|British court blocks BBC blasphemy case|
|Written by Chris Perver|
|Wednesday, 05 December 2007 09:45|
Two High Court judges have ruled that Stephen Green of the Christian Voice organization may not prosecute BBC Director Mark Thompson over the broadcasting of Jerry Springer: the Opera. The show was aired by the BBC several years ago and generated around 60,000 complaints from the public. It parodied US talk-show host Jerry Springer, interviewing Jesus Christ and Satan. It contained hundreds of swear words, featured Jesus Christ wearing a nappy and expressing homosexual tendencies. At the end of the show, Jerry Springer tells Jesus Christ to "go to hell". We prayed, sang and several men preached the gospel at the steps of the building. I was one of those who protested outside Broadcasting House in Belfast. I was interviewed by a reporter as to why I was protesting about this programme. I just said that Jesus Christ was put to shame for me, and I was standing up for Him. Despite the record number of complaints, the show went ahead. Programmes considered offensive to Catholicism were cancelled after the BBC received far fewer complaints. The judges have ruled that the BBC was not in breach of blasphemy laws.
Quote: ""The play had been performed regularly in major theatres in London for a period of nearly two years without any sign of it undermining society or occasioning civil strife or unrest," the ruling said. The BBC welcomed the decision, saying it went ahead with the broadcast only after careful consideration. "We believe the work, taken in its proper context, satirises and attacks exploitative chat shows and not the Christian religion," the BBC said in a statement. "The Court's judgement today vindicates that decision in full." Civil liberties group Liberty, which made a written submission during the case, called Britain's blasphemy law outdated and "ripe for repeal". It argued that the offence of blasphemy violated the European Convention on Human Rights.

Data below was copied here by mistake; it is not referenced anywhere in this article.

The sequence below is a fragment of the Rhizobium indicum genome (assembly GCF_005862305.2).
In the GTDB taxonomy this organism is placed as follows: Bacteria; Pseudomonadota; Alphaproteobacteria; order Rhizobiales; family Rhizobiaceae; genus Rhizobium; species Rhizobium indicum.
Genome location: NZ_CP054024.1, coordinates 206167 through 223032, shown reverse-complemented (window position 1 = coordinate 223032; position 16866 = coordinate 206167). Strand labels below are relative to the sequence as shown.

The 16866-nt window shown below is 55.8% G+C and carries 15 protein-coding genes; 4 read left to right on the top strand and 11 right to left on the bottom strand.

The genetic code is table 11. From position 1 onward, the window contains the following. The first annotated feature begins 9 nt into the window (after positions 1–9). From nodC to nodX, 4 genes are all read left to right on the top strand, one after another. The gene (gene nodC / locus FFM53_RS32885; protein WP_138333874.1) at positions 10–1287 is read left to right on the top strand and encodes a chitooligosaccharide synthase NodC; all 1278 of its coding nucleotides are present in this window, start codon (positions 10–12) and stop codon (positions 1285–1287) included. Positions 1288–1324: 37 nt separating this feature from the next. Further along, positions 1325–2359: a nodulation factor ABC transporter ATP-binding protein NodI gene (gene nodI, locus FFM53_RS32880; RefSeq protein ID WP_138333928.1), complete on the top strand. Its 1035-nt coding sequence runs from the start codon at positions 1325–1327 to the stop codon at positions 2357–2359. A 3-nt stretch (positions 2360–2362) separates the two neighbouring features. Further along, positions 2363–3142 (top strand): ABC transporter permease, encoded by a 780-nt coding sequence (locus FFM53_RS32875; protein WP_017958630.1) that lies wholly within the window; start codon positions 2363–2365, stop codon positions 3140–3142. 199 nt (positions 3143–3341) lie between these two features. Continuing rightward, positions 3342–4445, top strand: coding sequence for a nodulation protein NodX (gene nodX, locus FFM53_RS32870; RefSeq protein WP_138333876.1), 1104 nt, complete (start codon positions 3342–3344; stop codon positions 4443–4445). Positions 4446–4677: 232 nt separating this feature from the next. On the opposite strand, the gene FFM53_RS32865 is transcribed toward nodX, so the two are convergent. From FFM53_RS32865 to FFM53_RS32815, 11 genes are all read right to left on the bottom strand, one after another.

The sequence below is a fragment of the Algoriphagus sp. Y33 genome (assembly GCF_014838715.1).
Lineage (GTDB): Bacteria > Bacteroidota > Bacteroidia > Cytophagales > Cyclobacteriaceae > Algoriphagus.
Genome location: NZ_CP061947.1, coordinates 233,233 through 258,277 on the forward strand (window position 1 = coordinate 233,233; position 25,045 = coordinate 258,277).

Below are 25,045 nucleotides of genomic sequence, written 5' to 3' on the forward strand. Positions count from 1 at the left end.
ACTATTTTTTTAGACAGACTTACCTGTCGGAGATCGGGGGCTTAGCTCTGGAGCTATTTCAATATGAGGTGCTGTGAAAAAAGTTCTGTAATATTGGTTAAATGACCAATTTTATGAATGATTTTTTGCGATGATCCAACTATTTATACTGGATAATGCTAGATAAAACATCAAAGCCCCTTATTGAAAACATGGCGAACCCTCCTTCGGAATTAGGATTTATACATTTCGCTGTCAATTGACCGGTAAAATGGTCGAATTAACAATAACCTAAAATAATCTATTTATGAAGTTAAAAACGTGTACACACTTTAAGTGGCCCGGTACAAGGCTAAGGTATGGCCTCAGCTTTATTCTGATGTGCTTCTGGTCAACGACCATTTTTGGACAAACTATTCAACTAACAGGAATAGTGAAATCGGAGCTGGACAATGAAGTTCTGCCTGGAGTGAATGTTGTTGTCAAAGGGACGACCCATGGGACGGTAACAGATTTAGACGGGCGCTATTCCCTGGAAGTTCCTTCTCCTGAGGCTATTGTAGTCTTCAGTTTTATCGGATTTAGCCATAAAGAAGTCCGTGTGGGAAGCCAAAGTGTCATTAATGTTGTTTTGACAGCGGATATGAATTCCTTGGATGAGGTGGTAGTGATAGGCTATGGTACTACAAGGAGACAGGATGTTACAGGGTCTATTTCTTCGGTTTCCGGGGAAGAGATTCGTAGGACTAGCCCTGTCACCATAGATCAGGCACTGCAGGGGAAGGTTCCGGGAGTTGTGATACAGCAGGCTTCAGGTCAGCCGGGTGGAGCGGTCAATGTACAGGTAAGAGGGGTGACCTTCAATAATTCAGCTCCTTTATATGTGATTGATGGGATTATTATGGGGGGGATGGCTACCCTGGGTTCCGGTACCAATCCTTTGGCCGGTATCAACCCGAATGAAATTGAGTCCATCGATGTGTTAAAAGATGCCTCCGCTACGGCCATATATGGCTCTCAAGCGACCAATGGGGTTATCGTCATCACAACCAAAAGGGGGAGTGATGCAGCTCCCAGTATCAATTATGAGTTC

Had the BBC been a privately funded organization, things would be a little different. But the BBC is funded by public money through a compulsory licensing scheme, and this fact has irritated many Christians in this country. As was said at the protest in Belfast, only in Northern Ireland can you pay to be insulted. The BBC's broadcasting of the Jerry Springer show prompted many Christians to burn their television licences on the streets in protest. Moreover the BBC's Royal Charter is approved by the British government, and part of this charter states that the corporation shall not air anything which may be deemed offensive to the religious views held by its viewers.
Quote: "5.1 The Corporation shall do all it can to secure that all programmes broadcast or transmitted by or on behalf of or under licence from the Corporation as part of the Home Services:- do not involve improper exploitation of any susceptibilities of those watching or listening to its religious programmes or any abusive treatment of the religious views and beliefs of those belonging to a particular religion or religious denomination;
According OfCom and the BBC, the Jerry Springer show was broadcast in the name of art. And as was said at the protest, Christianity it seems is a soft touch. Had the subject of the show been Allah and Mohammed, Buddha or any other religion, there would have been a national outcry. But as the Scriptures state, the world loves its own (John 15:19). You can only rebel against the truth, you cannot rebel against falsehoods. It is the name of Jesus Christ they use as a curse word, it is not the name of Mohammed, or Ghandi or any other religious leader. Praise God that this is our God. This name, which is used so deridingly by men, will be one day be exalted by God. For at this name, every knee shall bow and every tongue confess that Jesus Christ is Lord (Philippians 2:10). Do you know this Man? Trust in Him for salvation today. "Blessed are all they that put their trust in Him", Psalm 2:12.